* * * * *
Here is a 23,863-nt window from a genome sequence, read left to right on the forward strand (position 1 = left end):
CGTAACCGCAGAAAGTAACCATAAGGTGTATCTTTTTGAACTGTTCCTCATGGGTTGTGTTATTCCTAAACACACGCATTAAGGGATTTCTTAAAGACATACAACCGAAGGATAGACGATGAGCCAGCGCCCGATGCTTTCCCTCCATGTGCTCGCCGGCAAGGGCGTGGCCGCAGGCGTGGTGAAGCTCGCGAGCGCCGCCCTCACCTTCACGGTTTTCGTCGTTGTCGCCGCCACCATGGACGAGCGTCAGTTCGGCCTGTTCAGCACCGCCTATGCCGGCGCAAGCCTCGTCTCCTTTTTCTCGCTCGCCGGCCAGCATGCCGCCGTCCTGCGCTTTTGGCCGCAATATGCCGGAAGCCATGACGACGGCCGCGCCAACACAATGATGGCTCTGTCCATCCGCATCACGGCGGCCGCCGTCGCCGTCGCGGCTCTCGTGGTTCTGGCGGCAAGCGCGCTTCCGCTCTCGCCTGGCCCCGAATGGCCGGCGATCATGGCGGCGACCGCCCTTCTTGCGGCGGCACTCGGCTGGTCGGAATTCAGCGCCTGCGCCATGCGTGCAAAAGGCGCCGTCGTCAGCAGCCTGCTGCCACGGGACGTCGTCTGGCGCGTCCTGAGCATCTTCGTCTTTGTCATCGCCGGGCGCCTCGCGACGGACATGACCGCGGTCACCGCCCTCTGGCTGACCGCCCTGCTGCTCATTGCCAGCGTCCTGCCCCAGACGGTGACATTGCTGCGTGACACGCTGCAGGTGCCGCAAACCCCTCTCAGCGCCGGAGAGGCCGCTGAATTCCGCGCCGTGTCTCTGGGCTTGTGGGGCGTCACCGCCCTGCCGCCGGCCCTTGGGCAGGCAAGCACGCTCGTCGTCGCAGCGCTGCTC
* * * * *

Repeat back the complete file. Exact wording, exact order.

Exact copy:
Here is a 23,863-nt window from a genome sequence, read left to right on the forward strand (position 1 = left end):
CGTAACCGCAGAAAGTAACCATAAGGTGTATCTTTTTGAACTGTTCCTCATGGGTTGTGTTATTCCTAAACACACGCATTAAGGGATTTCTTAAAGACATACAACCGAAGGATAGACGATGAGCCAGCGCCCGATGCTTTCCCTCCATGTGCTCGCCGGCAAGGGCGTGGCCGCAGGCGTGGTGAAGCTCGCGAGCGCCGCCCTCACCTTCACGGTTTTCGTCGTTGTCGCCGCCACCATGGACGAGCGTCAGTTCGGCCTGTTCAGCACCGCCTATGCCGGCGCAAGCCTCGTCTCCTTTTTCTCGCTCGCCGGCCAGCATGCCGCCGTCCTGCGCTTTTGGCCGCAATATGCCGGAAGCCATGACGACGGCCGCGCCAACACAATGATGGCTCTGTCCATCCGCATCACGGCGGCCGCCGTCGCCGTCGCGGCTCTCGTGGTTCTGGCGGCAAGCGCGCTTCCGCTCTCGCCTGGCCCCGAATGGCCGGCGATCATGGCGGCGACCGCCCTTCTTGCGGCGGCACTCGGCTGGTCGGAATTCAGCGCCTGCGCCATGCGTGCAAAAGGCGCCGTCGTCAGCAGCCTGCTGCCACGGGACGTCGTCTGGCGCGTCCTGAGCATCTTCGTCTTTGTCATCGCCGGGCGCCTCGCGACGGACATGACCGCGGTCACCGCCCTCTGGCTGACCGCCCTGCTGCTCATTGCCAGCGTCCTGCCCCAGACGGTGACATTGCTGCGTGACACGCTGCAGGTGCCGCAAACCCCTCTCAGCGCCGGAGAGGCCGCTGAATTCCGCGCCGTGTCTCTGGGCTTGTGGGGCGTCACCGCCCTGCCGCCGGCCCTTGGGCAGGCAAGCACGCTCGTCGTCGCAGCGCTGCTC